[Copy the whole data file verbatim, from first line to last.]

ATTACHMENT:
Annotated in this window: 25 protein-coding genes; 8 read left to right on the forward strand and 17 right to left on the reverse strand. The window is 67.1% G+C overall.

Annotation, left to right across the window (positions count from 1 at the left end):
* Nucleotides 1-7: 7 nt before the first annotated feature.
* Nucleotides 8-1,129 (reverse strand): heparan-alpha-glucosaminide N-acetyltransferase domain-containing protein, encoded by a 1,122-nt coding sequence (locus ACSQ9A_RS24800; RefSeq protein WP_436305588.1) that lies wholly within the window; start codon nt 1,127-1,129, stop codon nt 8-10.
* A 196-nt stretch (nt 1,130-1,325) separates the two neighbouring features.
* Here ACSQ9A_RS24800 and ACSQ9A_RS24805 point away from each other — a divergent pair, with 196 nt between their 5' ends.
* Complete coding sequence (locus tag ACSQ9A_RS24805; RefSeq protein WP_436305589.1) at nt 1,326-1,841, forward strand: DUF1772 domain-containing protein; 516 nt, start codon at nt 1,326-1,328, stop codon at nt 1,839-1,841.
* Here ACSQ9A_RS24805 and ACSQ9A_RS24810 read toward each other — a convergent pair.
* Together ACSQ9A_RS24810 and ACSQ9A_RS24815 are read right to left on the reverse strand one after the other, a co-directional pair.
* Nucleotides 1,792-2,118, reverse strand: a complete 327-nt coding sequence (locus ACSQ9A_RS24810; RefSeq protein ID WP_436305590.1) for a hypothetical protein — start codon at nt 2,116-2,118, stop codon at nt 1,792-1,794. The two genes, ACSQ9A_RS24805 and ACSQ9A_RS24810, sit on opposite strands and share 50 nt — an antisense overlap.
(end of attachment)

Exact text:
Annotated in this window: 25 protein-coding genes; 8 read left to right on the forward strand and 17 right to left on the reverse strand. The window is 67.1% G+C overall.

Annotation, left to right across the window (positions count from 1 at the left end):
* Nucleotides 1-7: 7 nt before the first annotated feature.
* Nucleotides 8-1,129 (reverse strand): heparan-alpha-glucosaminide N-acetyltransferase domain-containing protein, encoded by a 1,122-nt coding sequence (locus ACSQ9A_RS24800; RefSeq protein WP_436305588.1) that lies wholly within the window; start codon nt 1,127-1,129, stop codon nt 8-10.
* A 196-nt stretch (nt 1,130-1,325) separates the two neighbouring features.
* Here ACSQ9A_RS24800 and ACSQ9A_RS24805 point away from each other — a divergent pair, with 196 nt between their 5' ends.
* Complete coding sequence (locus tag ACSQ9A_RS24805; RefSeq protein WP_436305589.1) at nt 1,326-1,841, forward strand: DUF1772 domain-containing protein; 516 nt, start codon at nt 1,326-1,328, stop codon at nt 1,839-1,841.
* Here ACSQ9A_RS24805 and ACSQ9A_RS24810 read toward each other — a convergent pair.
* Together ACSQ9A_RS24810 and ACSQ9A_RS24815 are read right to left on the reverse strand one after the other, a co-directional pair.
* Nucleotides 1,792-2,118, reverse strand: a complete 327-nt coding sequence (locus ACSQ9A_RS24810; RefSeq protein ID WP_436305590.1) for a hypothetical protein — start codon at nt 2,116-2,118, stop codon at nt 1,792-1,794. The two genes, ACSQ9A_RS24805 and ACSQ9A_RS24810, sit on opposite strands and share 50 nt — an antisense overlap.